Ignoring the consequences of conservation action on human well-being, especially if the goal is to be “ethically expansive,” is problematic. As Guha (1989) argues in his critique of deep ecology, the social consequences of universalizing ideas such as compassionate conservation in places with different sociocultural moorings can result in significant problems, typically with the worst outcomes for already marginalized humans. As practicing conservationists, biologists, and social scientists, we argue that conservation needs to be responsive to the complexity of real-world situations. Theoretical platforms for conservation that ignore empirical practice and political contestation are unlikely to be just, effective, or sustainable.
The ethical and moral foundations of all societies are strongly context dependent. Conservationists should not presume that one set of anthropomorphized, culturally specific values is universally applicable to all and independent of regional factors or local politics (Gavin et al. 2018). We therefore argue for a broader, culturally informed approach to conservation that fully considers and utilizes the diversity of values and uses of nature.
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BY: Meera Anna Oommen,1 Rosie Cooney,2,3 Madhuri Ramesh,1 Michael Archer,4 Daniel Brockington,5 Bram Buscher,6,7,8 Robert Fletcher,6 Daniel J.D. Natusch,9 Abi T. Vanak,10,11,12 Grahame Webb,13,14,15 and Kartik Shanker1,16 ∗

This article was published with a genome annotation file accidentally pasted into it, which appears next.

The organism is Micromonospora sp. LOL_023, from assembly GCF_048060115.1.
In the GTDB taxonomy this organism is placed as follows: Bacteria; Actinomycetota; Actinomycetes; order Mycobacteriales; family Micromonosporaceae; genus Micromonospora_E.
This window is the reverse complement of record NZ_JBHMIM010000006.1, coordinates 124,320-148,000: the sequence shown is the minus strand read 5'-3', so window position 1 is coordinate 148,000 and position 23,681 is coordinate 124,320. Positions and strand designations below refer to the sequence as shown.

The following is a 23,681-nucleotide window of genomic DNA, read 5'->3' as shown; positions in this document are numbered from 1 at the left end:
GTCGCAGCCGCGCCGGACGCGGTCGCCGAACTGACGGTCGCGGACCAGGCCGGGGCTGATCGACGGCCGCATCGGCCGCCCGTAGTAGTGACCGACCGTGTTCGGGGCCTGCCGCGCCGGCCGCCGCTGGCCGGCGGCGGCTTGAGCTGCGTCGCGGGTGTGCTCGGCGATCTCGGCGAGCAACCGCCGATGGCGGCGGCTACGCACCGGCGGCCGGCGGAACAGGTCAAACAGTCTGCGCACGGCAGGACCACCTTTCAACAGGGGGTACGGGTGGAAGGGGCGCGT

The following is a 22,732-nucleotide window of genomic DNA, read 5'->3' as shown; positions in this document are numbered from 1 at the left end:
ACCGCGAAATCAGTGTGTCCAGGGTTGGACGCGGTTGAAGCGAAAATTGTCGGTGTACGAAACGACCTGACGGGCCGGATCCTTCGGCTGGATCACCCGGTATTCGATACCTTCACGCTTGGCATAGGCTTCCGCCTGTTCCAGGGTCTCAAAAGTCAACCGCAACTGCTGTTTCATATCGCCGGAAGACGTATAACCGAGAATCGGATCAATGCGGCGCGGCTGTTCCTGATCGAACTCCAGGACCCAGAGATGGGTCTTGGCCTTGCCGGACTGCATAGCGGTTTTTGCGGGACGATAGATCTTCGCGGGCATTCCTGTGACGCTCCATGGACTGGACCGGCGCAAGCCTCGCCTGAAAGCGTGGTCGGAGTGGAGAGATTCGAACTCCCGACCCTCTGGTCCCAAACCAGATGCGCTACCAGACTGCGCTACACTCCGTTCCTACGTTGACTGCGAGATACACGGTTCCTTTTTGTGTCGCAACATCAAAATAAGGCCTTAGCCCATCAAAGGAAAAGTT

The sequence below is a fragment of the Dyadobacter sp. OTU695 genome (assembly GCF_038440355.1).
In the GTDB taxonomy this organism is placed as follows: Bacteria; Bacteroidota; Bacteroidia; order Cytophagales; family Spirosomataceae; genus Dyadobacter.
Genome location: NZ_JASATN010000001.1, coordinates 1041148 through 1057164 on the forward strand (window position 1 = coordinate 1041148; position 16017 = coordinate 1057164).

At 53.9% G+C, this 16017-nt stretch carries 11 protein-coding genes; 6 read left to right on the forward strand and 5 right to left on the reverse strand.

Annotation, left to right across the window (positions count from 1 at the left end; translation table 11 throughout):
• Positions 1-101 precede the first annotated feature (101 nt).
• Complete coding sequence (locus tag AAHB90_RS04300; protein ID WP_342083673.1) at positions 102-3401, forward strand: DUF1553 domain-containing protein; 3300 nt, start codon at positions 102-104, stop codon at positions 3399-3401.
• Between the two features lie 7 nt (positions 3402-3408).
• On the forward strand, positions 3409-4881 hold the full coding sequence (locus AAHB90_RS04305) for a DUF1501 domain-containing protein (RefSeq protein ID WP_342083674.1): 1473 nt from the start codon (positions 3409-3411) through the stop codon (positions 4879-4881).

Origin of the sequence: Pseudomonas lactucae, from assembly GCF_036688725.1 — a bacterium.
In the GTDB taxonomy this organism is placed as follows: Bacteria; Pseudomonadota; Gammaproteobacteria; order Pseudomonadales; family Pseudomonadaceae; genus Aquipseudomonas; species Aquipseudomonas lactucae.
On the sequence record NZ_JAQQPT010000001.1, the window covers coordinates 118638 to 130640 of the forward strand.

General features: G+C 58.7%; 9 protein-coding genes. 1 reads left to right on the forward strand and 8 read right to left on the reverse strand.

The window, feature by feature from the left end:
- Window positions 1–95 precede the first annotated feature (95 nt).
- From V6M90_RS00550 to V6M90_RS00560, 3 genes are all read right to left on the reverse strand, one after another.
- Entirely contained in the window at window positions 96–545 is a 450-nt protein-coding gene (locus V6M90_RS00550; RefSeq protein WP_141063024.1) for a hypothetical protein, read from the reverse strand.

1 Dakshin Foundation, 1818, 5th Main, 9th Cross, Sahakar Nagar C Block, Bengaluru 560092, India
2IUCN CEESP/SSC Sustainable Use and Livelihoods Specialist Group, c/ Rue Mauverney 28, 1196, Gland, Switzerland
3 Fenner School of Environment and Society, Australian National University, 0200 ACT, Australia
4PANGEA Research Center, School of Biological, Earth & Environmental Sciences, University of New South Wales Sydney, NSW,
5 Sheffield Institute for International Development, University of Sheffield, Sheffield, South Yorkshire S10 2TN, U.K.
6Sociology of Development and Change, Wageningen University, De Leeuwenborch, Hollandseweg 1, 6707 Wageningen, KN, The Netherlands
7 Department of Geography, Environmental Management and Energy Studies, University of Johannesburg, South Africa
8 Department of Sociology and Social Anthropology, Stellenbosch University, Stellenbosch, South Africa
9 Department of Biological Sciences, Macquarie University, North Ryde, NSW 2109, Australia
10 Centre for Biodiversity and Conservation, ATREE Royal Enclave, Sriramapura, Jakkur Post, Bengaluru 560064, India
11 School of Life Sciences, University of KwaZulu-Natal, Durban, South Africa
12 DBT/Wellcome Trust India Alliance Fellow, Hyderabad, India
13 Wildlife Management International Pty. Limited, P.O. Box 530 Karama, NT, 0813 Australia
14 Research Institute for the Environment and Livelihoods, Charles Darwin University, Darwin, NT, 0909, Australia
15IUCN-SSC Crocodile Specialist Group, c/ Rue Mauverney 28, 1196, Gland, Switzerland
16 Centre for Ecological Sciences Indian Institute of Science, Bengaluru, 560012, India
REF: Conservation and Society 14:391–405.